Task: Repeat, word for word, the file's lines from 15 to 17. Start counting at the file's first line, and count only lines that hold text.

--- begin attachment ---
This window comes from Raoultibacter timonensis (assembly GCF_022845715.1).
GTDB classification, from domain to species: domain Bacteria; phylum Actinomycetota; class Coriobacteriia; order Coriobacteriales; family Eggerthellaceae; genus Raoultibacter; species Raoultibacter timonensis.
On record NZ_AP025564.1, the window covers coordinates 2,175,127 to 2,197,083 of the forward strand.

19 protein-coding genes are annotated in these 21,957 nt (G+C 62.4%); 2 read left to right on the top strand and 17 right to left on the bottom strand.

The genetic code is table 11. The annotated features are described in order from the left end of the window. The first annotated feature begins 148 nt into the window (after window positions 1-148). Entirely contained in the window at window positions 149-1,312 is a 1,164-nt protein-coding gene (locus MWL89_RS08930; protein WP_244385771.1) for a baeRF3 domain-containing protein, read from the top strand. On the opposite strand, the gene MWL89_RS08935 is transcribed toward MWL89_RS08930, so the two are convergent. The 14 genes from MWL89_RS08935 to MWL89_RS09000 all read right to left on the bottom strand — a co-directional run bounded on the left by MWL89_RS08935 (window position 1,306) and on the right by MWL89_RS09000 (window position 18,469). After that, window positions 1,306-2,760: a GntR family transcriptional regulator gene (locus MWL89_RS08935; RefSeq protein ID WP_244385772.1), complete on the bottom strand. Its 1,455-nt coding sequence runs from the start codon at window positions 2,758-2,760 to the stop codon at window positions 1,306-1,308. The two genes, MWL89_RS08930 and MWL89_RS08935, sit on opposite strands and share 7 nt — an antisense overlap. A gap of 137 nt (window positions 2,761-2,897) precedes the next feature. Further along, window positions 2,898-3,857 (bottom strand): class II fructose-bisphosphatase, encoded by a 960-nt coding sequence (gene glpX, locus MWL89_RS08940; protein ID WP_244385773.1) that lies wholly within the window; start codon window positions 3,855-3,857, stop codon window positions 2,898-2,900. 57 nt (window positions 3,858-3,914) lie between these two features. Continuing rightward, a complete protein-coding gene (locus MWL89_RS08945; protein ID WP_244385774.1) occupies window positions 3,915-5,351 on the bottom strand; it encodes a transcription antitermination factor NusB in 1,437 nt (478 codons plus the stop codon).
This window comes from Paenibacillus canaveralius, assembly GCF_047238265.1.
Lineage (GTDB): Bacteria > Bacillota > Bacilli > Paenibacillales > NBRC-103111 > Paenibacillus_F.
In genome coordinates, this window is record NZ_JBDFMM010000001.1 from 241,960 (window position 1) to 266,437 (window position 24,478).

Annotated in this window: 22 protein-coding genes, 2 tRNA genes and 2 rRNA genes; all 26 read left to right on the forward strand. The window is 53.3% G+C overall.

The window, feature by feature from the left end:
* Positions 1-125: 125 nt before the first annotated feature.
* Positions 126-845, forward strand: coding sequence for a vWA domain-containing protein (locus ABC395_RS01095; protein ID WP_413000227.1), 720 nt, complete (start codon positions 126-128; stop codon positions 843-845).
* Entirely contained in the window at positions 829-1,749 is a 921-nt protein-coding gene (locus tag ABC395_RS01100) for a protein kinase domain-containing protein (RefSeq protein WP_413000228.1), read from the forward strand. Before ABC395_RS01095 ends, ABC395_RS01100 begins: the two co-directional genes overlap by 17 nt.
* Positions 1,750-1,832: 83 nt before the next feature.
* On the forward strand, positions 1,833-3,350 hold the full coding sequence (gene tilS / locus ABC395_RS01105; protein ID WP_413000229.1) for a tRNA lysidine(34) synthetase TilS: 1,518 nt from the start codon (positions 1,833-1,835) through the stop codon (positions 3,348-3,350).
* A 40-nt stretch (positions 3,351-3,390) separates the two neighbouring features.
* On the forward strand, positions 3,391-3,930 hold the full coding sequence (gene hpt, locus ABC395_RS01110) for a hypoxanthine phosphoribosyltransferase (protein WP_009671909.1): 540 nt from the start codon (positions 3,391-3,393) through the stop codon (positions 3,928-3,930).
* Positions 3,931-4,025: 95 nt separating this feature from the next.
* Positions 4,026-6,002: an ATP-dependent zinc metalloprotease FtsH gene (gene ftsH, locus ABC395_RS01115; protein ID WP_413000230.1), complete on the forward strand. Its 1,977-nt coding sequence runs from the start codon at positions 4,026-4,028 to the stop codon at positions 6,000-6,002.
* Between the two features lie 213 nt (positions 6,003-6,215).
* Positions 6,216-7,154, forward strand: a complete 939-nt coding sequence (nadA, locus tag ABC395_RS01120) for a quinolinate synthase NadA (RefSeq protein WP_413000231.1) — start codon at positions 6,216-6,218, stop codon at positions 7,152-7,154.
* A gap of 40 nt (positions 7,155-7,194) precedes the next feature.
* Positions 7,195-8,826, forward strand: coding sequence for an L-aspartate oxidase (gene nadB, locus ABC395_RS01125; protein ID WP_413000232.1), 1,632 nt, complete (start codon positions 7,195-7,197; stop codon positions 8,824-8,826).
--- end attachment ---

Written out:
* On the forward strand, positions 1,833-3,350 hold the full coding sequence (gene tilS / locus ABC395_RS01105; protein ID WP_413000229.1) for a tRNA lysidine(34) synthetase TilS: 1,518 nt from the start codon (positions 1,833-1,835) through the stop codon (positions 3,348-3,350).
* A 40-nt stretch (positions 3,351-3,390) separates the two neighbouring features.
* On the forward strand, positions 3,391-3,930 hold the full coding sequence (gene hpt, locus ABC395_RS01110) for a hypoxanthine phosphoribosyltransferase (protein WP_009671909.1): 540 nt from the start codon (positions 3,391-3,393) through the stop codon (positions 3,928-3,930).